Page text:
- USA - FBI Plan: Cybercrime Info Sharing (Wired) The FBI announced the completion of a program that seeks to combat cybercrime by encouraging companies to share information about Internet attacks they have experienced. Participating companies and the FBI would use encrypted e-mail and a secure website to warn each other about new hacking attempts, computer viruses and other Internet-based criminal activity.
- Nur kosmetische Korrekturen beim Cybercrime-Abkommen (Heise)
- Beijing opens its airwaves to the BBC (FT) When BBC executives checked into their Beijing hotel this week on a trip to thank China for licensing their global news channel, they could have turned on their televisions to watch the BBC World broadcasts that have continued illegally throughout the years-long ban.
- Stop signs on the web (Economist) The Internet was supposed to be all about freedom. That is why governments want to regulate it. It is far from certain whether freedom, or government control, will win the day
- The twenty enemies of the Internet (RSF) Forty-five countries restrict their citizens' access to the internet - usually by forcing them to subscribe to a state-run Internet Service Provider (ISP). Twenty of these countries may be described as real enemies of this new means of communication.
- USA - High Court Upholds Speech Limits (Reuters) The U.S. Supreme Court rejected a free-speech challenge by six university professors to a Virginia law that bars public employees from using state computers to access sexually explicit material on the Internet.
- ACCC threatens to attack DVD zoning (The Age) Australia's consumer watchdog is considering an attack on the worldwide zoning system which prevents most DVD owners from buying cheap discs from overseas.
- Cable Crypto Coming (SecurityFocus News) The cable television industry is moving ahead with a controversial plan to implement a copy protection scheme that will allow movie studios and cable providers to control what viewers are able to record off of future digital cable TV networks.
- Debate Over German PC Fees Could Go to Court (Industry Standard) Authors and visual artists want a fee attached to every PC sold in the country, to compensate them for works that can be duplicated. People on both sides of the issue say they will go to the country's highest civil court.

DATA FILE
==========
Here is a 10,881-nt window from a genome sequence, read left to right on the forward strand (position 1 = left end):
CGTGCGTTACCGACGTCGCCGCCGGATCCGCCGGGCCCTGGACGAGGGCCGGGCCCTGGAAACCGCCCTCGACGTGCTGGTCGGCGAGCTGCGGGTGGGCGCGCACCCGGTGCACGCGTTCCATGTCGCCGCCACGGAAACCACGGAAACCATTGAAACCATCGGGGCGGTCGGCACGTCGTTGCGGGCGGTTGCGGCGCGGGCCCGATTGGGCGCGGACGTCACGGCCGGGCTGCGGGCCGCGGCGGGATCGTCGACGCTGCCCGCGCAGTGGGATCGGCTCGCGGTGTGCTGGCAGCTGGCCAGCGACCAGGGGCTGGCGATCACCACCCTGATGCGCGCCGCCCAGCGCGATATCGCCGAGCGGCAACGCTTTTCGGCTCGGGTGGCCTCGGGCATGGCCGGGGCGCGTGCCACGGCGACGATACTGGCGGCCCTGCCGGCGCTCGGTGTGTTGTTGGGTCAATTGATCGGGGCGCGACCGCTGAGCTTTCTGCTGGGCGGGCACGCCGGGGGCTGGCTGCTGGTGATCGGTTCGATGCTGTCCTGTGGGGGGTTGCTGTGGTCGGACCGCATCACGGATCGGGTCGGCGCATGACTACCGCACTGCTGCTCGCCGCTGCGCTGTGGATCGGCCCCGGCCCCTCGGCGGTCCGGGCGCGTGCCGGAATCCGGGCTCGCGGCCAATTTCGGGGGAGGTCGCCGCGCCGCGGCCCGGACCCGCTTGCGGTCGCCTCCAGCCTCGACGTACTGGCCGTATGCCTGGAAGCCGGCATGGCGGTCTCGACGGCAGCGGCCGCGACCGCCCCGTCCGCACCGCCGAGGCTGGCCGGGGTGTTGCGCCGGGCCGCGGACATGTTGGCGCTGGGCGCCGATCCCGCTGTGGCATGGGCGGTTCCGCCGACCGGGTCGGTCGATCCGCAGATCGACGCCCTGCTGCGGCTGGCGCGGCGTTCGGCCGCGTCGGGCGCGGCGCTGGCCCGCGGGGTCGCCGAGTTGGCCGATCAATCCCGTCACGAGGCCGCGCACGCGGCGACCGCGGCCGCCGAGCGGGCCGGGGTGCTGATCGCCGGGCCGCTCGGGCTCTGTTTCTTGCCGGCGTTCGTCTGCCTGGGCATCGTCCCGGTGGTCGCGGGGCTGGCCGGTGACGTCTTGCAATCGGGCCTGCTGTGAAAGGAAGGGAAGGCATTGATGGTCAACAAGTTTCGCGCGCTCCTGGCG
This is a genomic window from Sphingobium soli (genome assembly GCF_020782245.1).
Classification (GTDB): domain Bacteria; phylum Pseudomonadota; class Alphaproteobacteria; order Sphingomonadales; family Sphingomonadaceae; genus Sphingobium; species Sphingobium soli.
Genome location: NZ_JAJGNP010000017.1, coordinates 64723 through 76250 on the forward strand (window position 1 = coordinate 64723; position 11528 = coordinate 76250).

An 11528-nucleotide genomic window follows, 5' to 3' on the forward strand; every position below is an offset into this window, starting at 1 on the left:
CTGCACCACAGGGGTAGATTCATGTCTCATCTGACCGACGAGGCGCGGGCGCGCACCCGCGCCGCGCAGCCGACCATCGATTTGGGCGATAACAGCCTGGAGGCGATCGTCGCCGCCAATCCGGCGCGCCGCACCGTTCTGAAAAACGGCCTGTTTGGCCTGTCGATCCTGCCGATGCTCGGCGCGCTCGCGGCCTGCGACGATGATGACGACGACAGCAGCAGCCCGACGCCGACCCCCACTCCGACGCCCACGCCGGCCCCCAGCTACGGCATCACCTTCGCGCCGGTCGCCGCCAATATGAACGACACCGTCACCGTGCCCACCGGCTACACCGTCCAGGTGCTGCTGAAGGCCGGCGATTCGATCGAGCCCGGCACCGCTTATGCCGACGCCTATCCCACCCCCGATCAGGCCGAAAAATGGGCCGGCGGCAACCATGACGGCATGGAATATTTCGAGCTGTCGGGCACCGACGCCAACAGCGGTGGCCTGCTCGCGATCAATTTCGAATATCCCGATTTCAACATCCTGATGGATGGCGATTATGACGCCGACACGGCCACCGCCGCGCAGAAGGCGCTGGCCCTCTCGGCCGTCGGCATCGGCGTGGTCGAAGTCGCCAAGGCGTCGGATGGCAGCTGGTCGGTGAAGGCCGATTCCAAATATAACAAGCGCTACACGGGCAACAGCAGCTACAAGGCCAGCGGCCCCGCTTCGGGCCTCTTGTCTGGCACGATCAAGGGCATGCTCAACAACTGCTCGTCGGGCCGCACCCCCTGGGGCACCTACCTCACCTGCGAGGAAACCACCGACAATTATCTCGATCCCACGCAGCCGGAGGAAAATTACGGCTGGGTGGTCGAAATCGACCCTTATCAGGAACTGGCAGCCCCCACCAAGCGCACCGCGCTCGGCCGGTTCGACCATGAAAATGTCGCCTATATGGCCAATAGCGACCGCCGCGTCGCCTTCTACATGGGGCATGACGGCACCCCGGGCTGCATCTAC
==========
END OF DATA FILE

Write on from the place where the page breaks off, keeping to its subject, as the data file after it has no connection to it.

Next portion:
- Empörung über juristische "Sicherung" von Prepaid-Handys Das Landgericht München hat eine einstweilige Verfügung gegen die Betreiber des Newsdienstes ausgesprochen, die über den Erfolg von Hackern berichtet hatten, die unter www.gsmunlock.com beziehungsweise www.gsmania.com Hilfen zum Entsperren gängiger Handymodelle angeboten hatten.
- Napster: Update on US Digital Copyright Infringement Case (elexica) Continuing developments in Internet music downloads and copyright infringement.
- New technology could help squelch digital music piracy (CNET News.com) A group of technology companies is creating a set of industry standards that could help put digital piracy protections directly into disk drives as soon as this summer.
- Year-End Worldwide Round-up on Intellectual Property and the Internet (American Reporter - Andy Oram) the very phrase "intellectual property" offends many people heavily involved in Internet policy, so I will look a bit later at the philosophy behind the term. First let’s tour the menagerie of laws, court cases, and regulations concerning copyright and related issues to find some common trends.
- Canada Strengthens Internet Privacy (New York Times) A new law to protect personal information disclosed through electronic transactions will take effect in Canada on Jan. 1, and it will eventually affect all domestic companies and those in the United States that have Canadian subsidiaries.
- Privacy advocates shine light on "Web bugs" (CNET News.com) The Privacy Foundation, a nonprofit privacy group based in Denver, is testing a beta version of a browser plug-in dubbed a Web bug detector, which gives people a tool to identify surveillance tags too small to see.
- Privacy snafu enrages eBay customers (ZDNet News) Online auction giant changes the settings for some 6 million accounts, and the unsolicited telemarketing calls begin pouring in. The company has changed the personalized settings for roughly 6 million customers who signed up for eBay between April and November of last year after a bug in its registration system was discovered.
- Safe Harbor Is a Lonely Harbor (Wired) It took three years of brow-furrowing negotiations, but last summer the European Union and the U.S. government agreed on a way to head off a trade war: a "safe harbor" plan that American companies would adopt to protect information about their customers. At least that was the idea. Yet only about a dozen firms so far have signed up to be certified by the Commerce Department.
- USA - Clinton Issues New Medical Privacy Rules (Reuters) President Clinton announced sweeping new rules to protect the privacy of patients, requiring doctors and hospitals to keep sensitive medical records private and punishing firms that improperly sell them for profit. see also New Privacy Rules Are Challenged (New York Times).
- USA - Tech Lobbyists Prepare To Wade Into Privacy Debate (Newsbytes) Technology industry lobbyists are gearing up this year for what may become an even more heated congressional battle - the fight over electronic privacy.